Custer et al v. City of Houston et al

Filing 13

MEMORANDUM OPINION granting in part, denying in part 2 MOTION to Dismiss (Signed by Magistrate Judge Nancy K Johnson) Parties notified.(sjones, 4)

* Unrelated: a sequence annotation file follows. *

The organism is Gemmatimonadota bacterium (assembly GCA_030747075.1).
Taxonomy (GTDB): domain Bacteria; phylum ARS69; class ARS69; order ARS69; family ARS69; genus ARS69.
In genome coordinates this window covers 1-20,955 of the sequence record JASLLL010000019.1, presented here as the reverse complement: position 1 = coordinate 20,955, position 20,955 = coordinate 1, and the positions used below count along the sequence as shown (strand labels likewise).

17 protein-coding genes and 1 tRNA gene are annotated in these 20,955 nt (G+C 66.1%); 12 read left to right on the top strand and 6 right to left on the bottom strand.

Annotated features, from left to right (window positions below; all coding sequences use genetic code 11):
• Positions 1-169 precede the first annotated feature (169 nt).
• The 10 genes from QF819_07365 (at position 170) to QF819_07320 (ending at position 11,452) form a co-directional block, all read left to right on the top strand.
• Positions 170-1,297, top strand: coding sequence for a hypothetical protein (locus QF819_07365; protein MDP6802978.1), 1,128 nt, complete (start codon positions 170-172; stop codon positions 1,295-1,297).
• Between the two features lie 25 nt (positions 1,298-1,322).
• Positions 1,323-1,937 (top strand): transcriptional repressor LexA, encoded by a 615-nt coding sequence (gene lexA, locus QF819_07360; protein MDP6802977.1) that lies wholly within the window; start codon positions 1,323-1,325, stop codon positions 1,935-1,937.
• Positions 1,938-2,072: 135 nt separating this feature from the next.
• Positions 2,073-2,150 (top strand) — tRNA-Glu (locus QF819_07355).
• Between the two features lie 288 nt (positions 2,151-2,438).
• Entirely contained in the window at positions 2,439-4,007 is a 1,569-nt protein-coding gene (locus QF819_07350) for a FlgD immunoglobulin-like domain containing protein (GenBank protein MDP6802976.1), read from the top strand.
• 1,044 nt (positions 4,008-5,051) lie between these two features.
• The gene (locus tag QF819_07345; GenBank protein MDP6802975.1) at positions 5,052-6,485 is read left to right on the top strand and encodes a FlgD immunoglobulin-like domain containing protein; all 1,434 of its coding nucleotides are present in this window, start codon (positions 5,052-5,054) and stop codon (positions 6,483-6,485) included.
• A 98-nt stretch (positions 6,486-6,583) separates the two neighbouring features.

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United States District Court Southern District of Texas ENTERED November 15, 2017 IN THE UNITED STATES DISTRICT COURT FOR THE SOUTHERN DISTRICT OF TEXAS HOUSTON DIVISION ROBIN CUSTER, Plaintiff, v. HOUSTON POLICE DEPARTMENT and CITY OF HOUSTON, Defendants. § § § § § § § § § § David J. Bradley, Clerk CIVIL ACTION NO. H-17-1338 MEMORANDUM OPINION Pending (“Defendant before City”) the court1 and Houston is Defendants Police City of Houston Department’s (“HPD”) (collectively, Defendants”) Motion to Dismiss (Doc. 2). The court has considered the motion, all other relevant filings, and the applicable law. For the reasons set forth below, the court GRANTS IN PART and DENIES IN PART Defendants’ motion. I. Case Background Plaintiff filed this action alleging violations of 42 U.S.C. § (“Section”) 1983, the Texas Tort Claims Act, and state law claims of negligence and gross negligence.2 On May 1, 2017, Defendants removed this case from the 269th District Court of Harris County, Texas.3 Defendants filed the pending motion to dismiss on May 8, 1 The parties consented to proceed before the undersigned magistrate judge for all proceedings, including trial and final judgment, pursuant to 28 U.S.C. § 636(c) and Federal Rule of Civil Procedure 73. See Doc. 7, Ord. Dated May 31, 2017. 2 See Doc. 1-4, Ex. D to Defs.’ Not. of Removal, Pl.’s Orig. Pet. 3 See Doc. 1, Defs.’ Not. of Removal. 2017.4 and Plaintiff has not filed a response. The following factual account is derived from Plaintiff’s live complaint. On March 5, 2015, two HPD officers drove into Plaintiff’s driveway while Plaintiff Custer”) were not home.5 and her husband Ricky Custer (“Mr. The officers walked around the exterior of Plaintiff’s home and disabled the home’s security cameras.6 One of the officers used his flashlight to break open the front door, and the officers entered Plaintiff’s home.7 After they exited the home, leaving the front door open, the officers took the mail out of Plaintiff’s mailbox.8 The officers then re-entered their vehicle and parked it down the street from Plaintiff’s house.9 Mr. Custer came home to find his house had been entered and the security cameras disabled.10 After Mr. Custer called Plaintiff, she came home from work and reviewed the footage on their security cameras.11 Plaintiff’s neighbor also had footage of the incident 4 See Doc. 2, Defs.’ Mot. to Dismiss. 5 See Doc. 1-4, Ex. D to Defs.’ Not. of Removal, Pl.’s Orig. Pet. p. 6 See id. 7 See id. 8 See id. 9 See id. 10 See id. p. 2. 11 See id. 3. 2 captured on his camera.12 II. Legal Standard Pursuant to Federal Rule of Civil Procedure (“Rule”) 12(b)(6), dismissal of an action is appropriate whenever the complaint, on its face, fails to state a claim upon which relief can be granted. When considering a motion to dismiss, the court should construe the allegations in the complaint favorably to the pleader and accept as true all well-pleaded facts. Sullivan v. Leor Energy, LLC, 600 F.3d 542, 546 (5th Cir. 2010). A complaint need not contain “detailed factual allegations” but must include sufficient facts to indicate the plausibility of the claims asserted, raising the “right to relief above the speculative level.” Bell Atl. Corp. v. Twombly, 550 U.S. 544, 555 (2007); see also Ashcroft v. Iqbal, 556 U.S. 662, 678 (2009). Plausibility means that the factual content “allows the court to draw the reasonable inference that the defendant is liable for the Iqbal, 556 U.S. at 678. misconduct alleged.” provide “more than labels and conclusions” A plaintiff must or recitation of the elements of a cause of action.” U.S. at 555. “a formulaic Twombly, 550 In other words, the factual allegations must allow for an inference of “more than a sheer possibility that a defendant has acted unlawfully.” Iqbal, 556 U.S. at 678. III. Analysis 12 See id. 3 Defendants contend that HPD is an improper party to this suit, and that the claims under the TTCA and Section 1983 against the City should be dismissed. Additionally, the City argues that exemplary damages are not available for these claims. A. Houston Police Department Plaintiff has sued both the HPD and the City; Defendants contend that HPD was improperly sued as it has no legal existence separate from the City. Rule 17(b) mandates that an entity’s ability to be sued “is determined . . . by the law of the state in which the district court is held.” Fed. R. Civ. P. 17(b); Darby v. Pasadena Police Dep’t, 939 F.2d 311, 313 (5th Cir. 1991). city. Houston is a home-rule See, e.g., Houston Ass’n of Alcoholic Beverage Permit Holders v. City of Houston, 508 F. Supp.2d 576, 583 (S.D. Tex. 2007). The Texas Local Government Code gives home-rule municipalities the power to create a police department. Tex. Local Gov. Code § 341.003; Darby, 939 F.2d at 313. The City of Houston’s charter gives the City the power to “sue and be sued,” but does not give the HPD the power to be sued. See Houston, Tex., Charter, Art. II, § 1 (1905). “In order for a plaintiff to sue a city department it must enjoy a separate (citations and legal existence.” internal quotations Darby, 939 omitted). F.2d at 313 Political subdivisions must be “separate and distinct corporate entit[ies]” 4 in order to sue or be sued. Id. Therefore, the Fifth Circuit has said that “our cases uniformly show that unless the true political entity has taken explicit steps to grant the servient agency with jural authority, the agency cannot engage in any litigation except in concert with the government itself.” Id. (citations omitted). Because HPD is not a separate legal entity from the City, and does not have the power to sue or be sued, HPD is dismissed from this action. B. Texas Tort Claims Act As a municipality, the City is entitled to the protection of governmental immunity. Garcia, 253 S.W.3d Mission Consol. Indep. Sch. Dist. v. 653, 655 n.2 (Tex. 2008) (stating that municipalities are protected by governmental immunity); see also Tex. Civ. Prac. & Rem. Code § 101.001(3)(B). Texas governmental units enjoy immunity from claims unless Texas has consented to allowing suit. Tex. Dep’t of Parks & Wildlife v. Miranda, 133 S.W.3d 217, 224 (Tex. 2004). Texas waives immunity for a limited number of situations as described in the TTCA. Garcia, 253 S.W.3d at 655; see also Tex. Civ. Prac. & Rem. Code §§ 101.021-101.025. Generally, the TTCA waives immunity for property damage, personal injury, and death caused by wrongful acts of employees if arising from the use of a motor-driven vehicle or from a condition or use of tangible personal or real property. See Tex. Civ. Prac. & Rem. Code § 5 101.021. In her complaint, Plaintiff makes claims under the TTCA and separately makes claims for negligence and gross negligence. “Because the Tort Claims Act is the only, albeit limited, avenue for common-law recovery against the government, all tort theories alleged against a governmental unit, whether it is sued alone or together with its employees, are assumed to be ‘under [the Tort Claims Act].’” Garcia, 253 S.W.3d at 659; see also Franka v. Velasquez, 332 S.W.3d 367, 390 (Tex. 2011)(“the Tort Claims act is the only means to sue the government for a tort.”). Therefore, Plaintiff’s claims for negligence and gross negligence must be considered brought under the TTCA because Plaintiff made these claims against a governmental unit. The court agrees with Defendants that Plaintiff does not allege personal injury in this case,13 but alleges that she suffered property damage as the officers disabled her cameras and forced her front door open with their flashlight. However, “[t]he Texas Tort Claims Act distinctly reflects that recovery for property damage alone may arise in only one instance–when damages are proximately caused by the operation or use of motor-driven vehicles or motor- 13 The court also takes note of the error pointed out by Defendants in Plaintiff’s complaint. See Doc. 2, Defs.’ Mot. to Dismiss p. 4. In Plaintiff’s complaint, there is a sentence stating “[t]he shooting death of John was a direct and proximate result of the negligence of these two HPD officers.” Doc. 1-4, Ex. D to Defs.’ Not. of Removal, Pl.’s Orig. Pet. p. 11. The court agrees that this sentence appears to be an error as there are no factual allegations about anyone named John or any shooting by HPD officers. 6 driven equipment.” City of San Antonio v. Winkenhower, 875 S.W.2d 388, 390 (Tex. App.–San Antonio 1994, writ denied). There is no allegation that a motor vehicle or motor-driven equipment caused damage to Plaintiff’s property; any negligence claims Plaintiff brings against the City must be dismissed. Additionally, to the extent that Plaintiff attempts to bring any claims for intentional torts, these claims must also be dismissed. Claims “arising out of assault, battery, false imprisonment, or any other intentional tort” are excepted from the general waiver under the TTCA. Tex. Civ. Prac. & Rem. Code § 101.057. C. Section 1983 A plaintiff can establish a prima-facie case under Section 198314 for the deprivation of civil rights by establishing: (1) a violation of a federal constitutional or statutory right; and (2) that the violation was committed by an individual acting under the color of state law. Doe v. Rains Cty. Indep. Sch. Dist., 66 F.3d 1402, 1406 (5th Cir. 1995). The statute creates no substantive rights but only provides remedies for deprivations of rights 14 The provision reads, in relevant part: Every person who, under color of any statute, ordinance, regulation, custom, or usage, of any State . . ., subjects or causes to be subjected, any citizen of the United States or other person within the jurisdiction thereof to the deprivation of any rights, privileges, or immunities secured by the Constitution and laws, shall be liable to the party injured in an action at law, suit in equity, or other proper proceeding for redress . . . . 42 U.S.C. § 1983. 7 created under federal law. Graham v. Connor, 490 U.S. 386, 393-94 (1989). 1. Respondeat Superior A city may be held liable under Section 1983 only for its own illegal acts, not pursuant to a theory of vicarious liability. Connick v. Thompson, 563 U.S. 51, 60 (2011). The Supreme Court has also recognized that the rejection of respondeat superior means that “a municipality cannot be held liable solely because it employs a tortfeasor,” but only for its own wrongs. Monell v. Dep’t of Social Servs., 436 U.S. 658, 691 (1978)(emphasis in original). In her complaint, Plaintiff alleges that the City is liable for constitutional torts committed by the officers. However, the City may only be held liable for its own customs or policies, not under a theory of respondeat superior. Therefore, to the extent that Plaintiff attempts to hold the City vicariously liable for the acts of its officers under Section 1983, those claims must be dismissed. 2. Policy or Custom To succeed on a claim under Section 1983, the plaintiff must demonstrate that the City “had some inadequate custom or policy that acted as the moving force behind a constitutional violation.” Forgan v. Howard Cty., Tex., 494 F.3d 518, 522 (5th Cir. 2007) (citing Monell, 436 U.S. at 690-91); see also Connick, 563 U.S. at 8 60-61. “Official municipal policy includes the decisions of a government’s lawmakers, the acts of its policymaking officials, and practices so persistent and widespread as to practically have the force of law.” Connick, 563 U.S. at 61. This court has found that at the motion to dismiss stage, a plaintiff “need not specifically state what the policy is . . . but may be more general.” Thomas v. City of Galveston, Texas, 800 F. Supp. 2d 826, 843 (S.D. Tex. 2011). A plaintiff must still “provide fair notice to the defendant, and this requires more than generically restating the elements of municipal liability.” Id. Such allegations could include “past incidents of misconduct to others, multiple harms that occurred to the plaintiff, misconduct that occurred in the open, the involvement of multiple officials in the misconduct, or the specific topic of the challenged policy or training inadequacy.” Id. (citing cases). Courts have recognized that, under limited circumstances, the failure to train or to supervise its employees may give rise to local-government liability under Section 1983. See id.; Zarnow v. City of Wichita Falls, Texas, 614 F.3d 161, 169, 170 (5th Cir. 2010). In failure-to-train cases, a plaintiff must prove the inadequacy of the procedures, the policymaker’s deliberate indifference, and causation. Zarnow, 614 F.3d at 170. A local government can be held liable only when its failure to train or to supervise amounted to deliberate indifference to the 9 constitutional rights of its citizens. Connick, 563 U.S. at 61 (quoting City of Canton, Ohio v. Harris, 489 U.S. 378, 388 (1989)). In order to show deliberate indifference by the municipality, a plaintiff must generally show a pattern of similar constitutional violations by untrained employees. Connick, 563 U.S. at 62. Where the question is not whether the officers received any training in the constitutional requirements, but whether the officers received adequate training, the plaintiff cannot rely on proof that additional training would have created a better officer or would have reduced the likelihood of a constitutional violation but must prove that the “officers were so untrained as to be unaware” of constitutional limitations. Pineda v. City of Houston, 291 F.3d 325, 333 (5th Cir. 2002); see also Harris, 489 U.S. at 391. The Supreme Court has cautioned, “[a] municipality’s culpability for a deprivation of rights is at its most tenuous where a claim turns on a failure to train.” Connick, 563 U.S. at 61. Plaintiff alleges that the City is liable “for failing to supervise and train its police officers, and for overlooking and covering up officer misconduct . . . [the City] had a general policy, pattern and/or practice of not disciplining police officers for their conduct . . . which amounted to a departmental policy of overlooking constitutional violations.”15 15 Additionally, Plaintiff Doc. 1-4, Doc. 1-4, Ex. D to Defs.’ Not. of Removal, Pl.’s Orig. Pet. p. 8. 10 alleges that the City failed to train and supervise officers “on the Fourth Amendment requirements that officers entering a person’s home to conduct a search have a warrant based on probable cause, that warrantless searches inside a home are per se unreasonable and, therefore, unconstitutional, and what and when the few specifically established exceptions to this general rule exist .. . [the City] fail[ed] to adequately train its HPD officers . . . regarding the availability of alternative means of investigation other than illegal, warrantless searches and destruction of property.”16 The court finds that Plaintiff’s allegation that the City had a policy of overlooking constitutional violations fails to put the City on notice of the alleged training deficiency and how the City had been placed on notice of the training deficiency such that it amounted to deliberate indifference. However, the court finds that Plaintiff’s allegation that the City failed to train its officers on the Fourth Amendment’s warrant requirement is specific and is factually related to the allegations in this case. 3. Exemplary Damages The City argues it is immune from punitive damages under Section 1983. The court agrees. In City of Newport v. Fact Concerts, Inc., 453 U.S. 247, 271 (1981), the Supreme Court held that “a municipality is immune from punitive damages under 42 16 Id. at 9-10. 11 U.S.C. § 1983.” Therefore, Plaintiff may not seek punitive damages against the City for its Section 1983 claim. IV. Conclusion Based on the foregoing, Defendants’ motion to dismiss is GRANTED IN PART and DENIED IN PART. HPD is DISMISSED from this action. Plaintiff’s claims against the City under the TTCA and for negligence and gross negligence are DISMISSED. Plaintiff’s Section 1983 claim for failure to train based on the alleged City policy of overlooking constitutional violations is DISMISSED for failure to state a claim upon which relief can be granted. The only remaining claim is Plaintiff’s failure to train claim based on the City’s failure to train on the Fourth Amendment’s warrant requirement. SIGNED in Houston, Texas, this 15th day of November, 2017. ______________________________ U.S. MAGISTRATE JUDGE 12